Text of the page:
Plaque of Butlers of Dunboyne on the Tholsel Building Fethard

The second heraldic plaque depicts the symbols of the Butlers of Dunboyne. The plaque has   a central crest, divided into quarters. The 1st and 4th  quarter show  three scallop shells over a chief indented. The second quarter  had three covered cups  refer to the office of the Butlers as the Chief Butler of Ireland. A title held from the late 1100’s when it was first  given to Theobald Walter. Many branches of the Butler family used the covered cup in their coat of arms. The third quarter has a fess, this is  a thick band  which represents le Petit  of Meath.  If coloured the fess would have been black on a silver background. Over the shield is the helmut with ostrich feathers. On either side of the shield are what is known as supporters- a lion standing and a horse standing on their back legs. Under this is the motto The Fear of the Lord is the Fountain of Life. The name James  Donboyne is under the coat of arms but looks like a later addition.

From the Tholsel we headed to Chapel Lane via Madame Bridge. Here we spent time looking at  a nineteenth century plaque in the wall of a cottage. This plaque has been discussed on the  Irish Folk Art Blog.

Nineteenth century folk art plaque at Chapel Lane Fethard

The  tour ended at the Augustinian Abbey  founded c. 1306. The friars lived here until the time of dissolution of the monasteries in 1540. The abbey  then passed into the hand of Edmund Butler the Baron of Dunboyne.  In nineteenth  century the  Augustinians established a presence here again and the current building was rebuilt in the 1820’s.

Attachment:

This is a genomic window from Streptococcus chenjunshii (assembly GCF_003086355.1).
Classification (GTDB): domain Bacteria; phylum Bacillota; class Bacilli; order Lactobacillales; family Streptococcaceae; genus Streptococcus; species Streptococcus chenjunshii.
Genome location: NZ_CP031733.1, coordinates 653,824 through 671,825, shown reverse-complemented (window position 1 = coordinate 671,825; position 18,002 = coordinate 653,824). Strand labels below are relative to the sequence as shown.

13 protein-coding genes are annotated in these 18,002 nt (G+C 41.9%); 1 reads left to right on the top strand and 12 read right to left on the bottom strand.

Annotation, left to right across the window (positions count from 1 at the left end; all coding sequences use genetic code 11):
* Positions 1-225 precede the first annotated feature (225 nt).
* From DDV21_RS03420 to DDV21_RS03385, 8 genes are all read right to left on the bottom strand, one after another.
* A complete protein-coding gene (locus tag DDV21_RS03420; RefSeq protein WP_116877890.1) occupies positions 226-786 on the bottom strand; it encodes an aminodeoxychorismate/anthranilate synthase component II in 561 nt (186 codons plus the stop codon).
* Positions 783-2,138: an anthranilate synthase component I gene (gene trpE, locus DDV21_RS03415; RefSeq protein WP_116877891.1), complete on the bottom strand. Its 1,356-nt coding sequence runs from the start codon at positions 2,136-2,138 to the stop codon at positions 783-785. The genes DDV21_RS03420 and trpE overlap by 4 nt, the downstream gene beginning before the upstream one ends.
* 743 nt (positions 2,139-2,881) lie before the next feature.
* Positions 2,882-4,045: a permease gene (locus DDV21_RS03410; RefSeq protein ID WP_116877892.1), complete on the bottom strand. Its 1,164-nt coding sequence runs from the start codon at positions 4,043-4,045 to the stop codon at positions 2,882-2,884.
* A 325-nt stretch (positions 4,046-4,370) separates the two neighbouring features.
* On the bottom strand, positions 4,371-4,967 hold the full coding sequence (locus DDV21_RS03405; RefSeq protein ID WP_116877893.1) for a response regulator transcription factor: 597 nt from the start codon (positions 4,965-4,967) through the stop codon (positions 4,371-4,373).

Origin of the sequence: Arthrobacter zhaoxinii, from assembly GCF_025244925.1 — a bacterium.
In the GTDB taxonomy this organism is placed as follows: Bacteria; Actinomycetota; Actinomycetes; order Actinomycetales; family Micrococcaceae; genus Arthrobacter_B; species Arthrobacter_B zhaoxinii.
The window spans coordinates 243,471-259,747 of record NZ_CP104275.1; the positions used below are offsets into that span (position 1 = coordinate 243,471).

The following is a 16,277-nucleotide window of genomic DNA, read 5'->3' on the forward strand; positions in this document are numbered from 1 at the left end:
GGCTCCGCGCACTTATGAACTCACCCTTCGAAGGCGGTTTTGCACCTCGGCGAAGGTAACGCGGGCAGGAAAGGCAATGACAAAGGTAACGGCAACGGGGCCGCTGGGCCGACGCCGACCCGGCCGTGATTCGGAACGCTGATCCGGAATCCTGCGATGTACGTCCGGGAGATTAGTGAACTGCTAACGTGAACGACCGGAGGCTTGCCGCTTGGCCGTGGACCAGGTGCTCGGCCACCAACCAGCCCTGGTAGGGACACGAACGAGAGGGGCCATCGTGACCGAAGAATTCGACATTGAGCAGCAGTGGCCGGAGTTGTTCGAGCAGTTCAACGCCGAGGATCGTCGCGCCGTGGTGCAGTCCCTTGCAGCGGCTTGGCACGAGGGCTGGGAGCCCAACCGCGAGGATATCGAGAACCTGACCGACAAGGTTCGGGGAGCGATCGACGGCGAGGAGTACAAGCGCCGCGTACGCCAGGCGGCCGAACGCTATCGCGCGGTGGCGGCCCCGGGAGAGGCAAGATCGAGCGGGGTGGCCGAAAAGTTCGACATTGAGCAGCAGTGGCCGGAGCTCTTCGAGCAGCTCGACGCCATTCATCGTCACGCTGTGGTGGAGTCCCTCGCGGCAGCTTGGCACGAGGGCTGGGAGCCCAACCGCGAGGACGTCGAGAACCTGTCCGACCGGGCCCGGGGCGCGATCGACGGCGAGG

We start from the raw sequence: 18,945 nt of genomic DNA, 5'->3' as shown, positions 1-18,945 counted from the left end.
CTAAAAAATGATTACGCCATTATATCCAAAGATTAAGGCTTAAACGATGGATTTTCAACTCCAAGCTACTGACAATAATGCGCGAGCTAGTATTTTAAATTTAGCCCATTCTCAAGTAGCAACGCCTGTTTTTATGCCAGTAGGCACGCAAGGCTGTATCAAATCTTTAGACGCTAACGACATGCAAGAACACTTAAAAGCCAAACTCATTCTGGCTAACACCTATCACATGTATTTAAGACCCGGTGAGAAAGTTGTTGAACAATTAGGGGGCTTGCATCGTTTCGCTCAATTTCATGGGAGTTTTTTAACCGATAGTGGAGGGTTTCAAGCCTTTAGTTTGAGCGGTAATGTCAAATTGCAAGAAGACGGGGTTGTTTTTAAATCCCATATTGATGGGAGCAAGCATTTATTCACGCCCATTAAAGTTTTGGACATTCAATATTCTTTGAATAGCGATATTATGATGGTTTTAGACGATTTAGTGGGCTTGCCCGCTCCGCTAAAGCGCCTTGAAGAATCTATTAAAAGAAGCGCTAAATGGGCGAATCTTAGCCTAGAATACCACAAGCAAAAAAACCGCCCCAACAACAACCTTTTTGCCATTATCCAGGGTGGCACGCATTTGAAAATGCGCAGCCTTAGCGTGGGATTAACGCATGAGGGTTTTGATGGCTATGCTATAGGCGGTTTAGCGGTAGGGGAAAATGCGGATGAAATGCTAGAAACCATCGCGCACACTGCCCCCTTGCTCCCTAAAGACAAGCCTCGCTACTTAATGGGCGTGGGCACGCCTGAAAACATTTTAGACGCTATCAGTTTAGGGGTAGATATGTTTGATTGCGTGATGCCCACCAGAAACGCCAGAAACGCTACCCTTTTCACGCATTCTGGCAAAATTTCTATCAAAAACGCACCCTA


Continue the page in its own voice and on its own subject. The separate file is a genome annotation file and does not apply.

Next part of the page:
The abbey is a very interesting place and deserves a much more detailed post. The abbey has a very fine  collection of fifteenth century masons marks.

The current building is multi period building. It is in the section dating to the fifteenth century that the masons marks occur. They are found on the very fine arches leading into the modern Lady Chapel.

Double archway leading into Lady chapel with masons marks

During the fifteenth century the Lady chapelthe chapel of the Butlers of Dunboyne.

Masons’ Marks were used by stonemasons for hundreds of years to identify their work in order to demonstrate their skill and to receive payment. They seem to have begun in Ireland following the Norman invasion and the adoption of the Gothic style of architectural in the mid to late thirteenth century. Each mason had his own registered mark which he scratched or chiseled on to  the stones he carved. By looking and studying masons marks on different buildings it can be possible to identify the same mason and see the different  places he worked.

Thirteenth century masons marks then to be angular lines often  crossing lines. In Ireland by the fifteenth century masons marks had become very depicting masons marks had become very elaborate and many clearly show influence of older Irish traditions  like the use of knotwork and interlace.  Some are very fifteenth century Irish masons marks are very elaborate and its hard to tell if they are decoration or masons marks.  South  Tipperary has many fine examples of masons marks from this period for  examples Holycross Abbey, Cahir Priory, Kilcooley Abbey and the parish church in Cahir and Molough Abbey.

The Fethard masons marks consist of simple L shape incised design, a leaf,  several knots, a hand, a floral motif and elaborate interlace designs.

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Many thanks to all who turned out for the walk  it was lots of fun and I’m sorry I could not get a chance to chat with everyone.  As always I learned from those present  regarding  traditions of modern masons and masons marks and examples of folk art in South Tipperary.

 

 

 

 

 

 

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One comment on “Heritage Week 2017 Walking Tour of Medieval Sculpture and Folk Art in Fethard

  1. That looks a great walk – I love the hipster Jesus. I believe you did a repeat of your one in Cork too.